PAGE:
So here is my challenge today. Don’t idolize bygone generations. God has led us in the past, yes. He has blessed our efforts in the past, yes. He has done awesome things through us in the past, yes. And we can learn tons from our past. But we must not revere it. God is here today, in the here and now, and he is doing a new thing. Let’s be a part of that. Let’s add to the legacy our fathers started. Let’s honour them by building on what they left rather than trying to mimic them. Our God is a living God. A here God. A now God. And if we have been idolizing the past, then like Hezekiah did to that bronze serpent, its time we break those idols no matter how beautiful they might once have been.

Note: This article was originally published at thestorychurchproject.com. It has been republished here with permission.

  1. Research in the UK has “has found that between 2007 and 2017, the number of retail workers working nights as their main shift pattern has gone up 50%” See https://www.bbc.com/news/business-44938829 for more
  2. The term “historic Adventist” means different things to different people and is often used pejoratively. For my purposes, I am defining the term culturally to refer to the idea that there was a golden era in Adventism in which the church was purer and holier than it is now. I am also using the term in a non-pejorative sense. For more on this definition of Historic Adventism see: https://www.ministrymagazine.org/archive/1993/10/essential-adventism-or-historic-adventism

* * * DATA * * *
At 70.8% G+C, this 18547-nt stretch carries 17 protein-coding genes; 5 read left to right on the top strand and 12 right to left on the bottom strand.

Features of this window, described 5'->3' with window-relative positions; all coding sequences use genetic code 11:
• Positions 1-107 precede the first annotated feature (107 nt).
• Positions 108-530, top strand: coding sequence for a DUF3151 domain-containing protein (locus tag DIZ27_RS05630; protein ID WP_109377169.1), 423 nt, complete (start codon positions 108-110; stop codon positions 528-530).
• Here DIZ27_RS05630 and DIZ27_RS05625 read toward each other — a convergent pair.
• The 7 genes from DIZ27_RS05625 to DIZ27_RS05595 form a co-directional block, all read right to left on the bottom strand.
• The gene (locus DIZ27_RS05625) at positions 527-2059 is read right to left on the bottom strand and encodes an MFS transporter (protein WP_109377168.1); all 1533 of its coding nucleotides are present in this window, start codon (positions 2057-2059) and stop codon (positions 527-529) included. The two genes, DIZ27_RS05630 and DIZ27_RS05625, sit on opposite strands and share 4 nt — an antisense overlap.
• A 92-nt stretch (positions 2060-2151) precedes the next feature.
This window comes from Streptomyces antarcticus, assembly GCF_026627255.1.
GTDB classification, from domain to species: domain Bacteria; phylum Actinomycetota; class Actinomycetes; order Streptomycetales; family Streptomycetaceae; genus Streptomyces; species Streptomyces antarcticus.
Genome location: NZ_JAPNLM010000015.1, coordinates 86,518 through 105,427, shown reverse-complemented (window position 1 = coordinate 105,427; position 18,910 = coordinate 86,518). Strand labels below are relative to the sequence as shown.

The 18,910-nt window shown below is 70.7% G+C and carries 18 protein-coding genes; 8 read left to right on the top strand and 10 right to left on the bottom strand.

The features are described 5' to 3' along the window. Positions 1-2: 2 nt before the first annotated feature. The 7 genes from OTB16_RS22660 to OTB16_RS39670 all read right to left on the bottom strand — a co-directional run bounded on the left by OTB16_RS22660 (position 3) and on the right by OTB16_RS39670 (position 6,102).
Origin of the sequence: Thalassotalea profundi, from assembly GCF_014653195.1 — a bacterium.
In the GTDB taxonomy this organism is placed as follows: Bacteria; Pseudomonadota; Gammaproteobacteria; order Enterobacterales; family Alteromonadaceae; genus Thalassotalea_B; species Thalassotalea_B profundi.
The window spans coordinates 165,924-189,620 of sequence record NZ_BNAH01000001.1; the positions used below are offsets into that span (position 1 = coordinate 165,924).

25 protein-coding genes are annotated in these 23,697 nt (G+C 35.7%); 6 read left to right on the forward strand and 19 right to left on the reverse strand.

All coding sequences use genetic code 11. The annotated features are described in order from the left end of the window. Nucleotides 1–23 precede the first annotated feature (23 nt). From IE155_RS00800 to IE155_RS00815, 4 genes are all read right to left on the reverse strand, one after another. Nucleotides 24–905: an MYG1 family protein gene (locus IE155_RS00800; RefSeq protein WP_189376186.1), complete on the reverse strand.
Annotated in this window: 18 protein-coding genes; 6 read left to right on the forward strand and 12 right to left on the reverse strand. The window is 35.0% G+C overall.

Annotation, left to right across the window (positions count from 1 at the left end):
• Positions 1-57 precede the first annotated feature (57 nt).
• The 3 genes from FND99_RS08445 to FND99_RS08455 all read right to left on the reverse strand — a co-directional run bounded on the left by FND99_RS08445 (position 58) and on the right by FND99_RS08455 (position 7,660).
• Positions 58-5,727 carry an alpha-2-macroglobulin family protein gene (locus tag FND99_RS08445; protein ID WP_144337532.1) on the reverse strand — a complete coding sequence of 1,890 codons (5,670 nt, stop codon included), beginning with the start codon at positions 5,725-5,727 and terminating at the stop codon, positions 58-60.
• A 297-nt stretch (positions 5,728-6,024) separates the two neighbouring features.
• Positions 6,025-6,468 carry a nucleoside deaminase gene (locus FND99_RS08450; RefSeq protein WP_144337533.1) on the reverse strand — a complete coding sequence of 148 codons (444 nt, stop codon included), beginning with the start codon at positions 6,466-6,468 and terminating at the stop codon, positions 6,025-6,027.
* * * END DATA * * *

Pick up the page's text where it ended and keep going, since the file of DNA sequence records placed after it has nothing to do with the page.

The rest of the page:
Why I Don’t Want to Be a “Historic” Adventist — 28 Comments

  1. AMEN!!! Well said. I think that a church that refuses to adapt to the times and situations we are living in, while still maintaining the Biblical truths, has difficulties surviving and loses people that are surviving in today’s world, especially young people. Wake up churches!

  2. Well said Marcos, I totally disagree with your perception. Sabbath worship time should not be based on historic events but should be Biblical. In the book of Genesis, after creation God sanctified the seventh day- 24 hours.Therefore the whole day is dedicated for worship not man to choose. Why would man want to fix his own time while God Himself gave direction by resting on sabbath?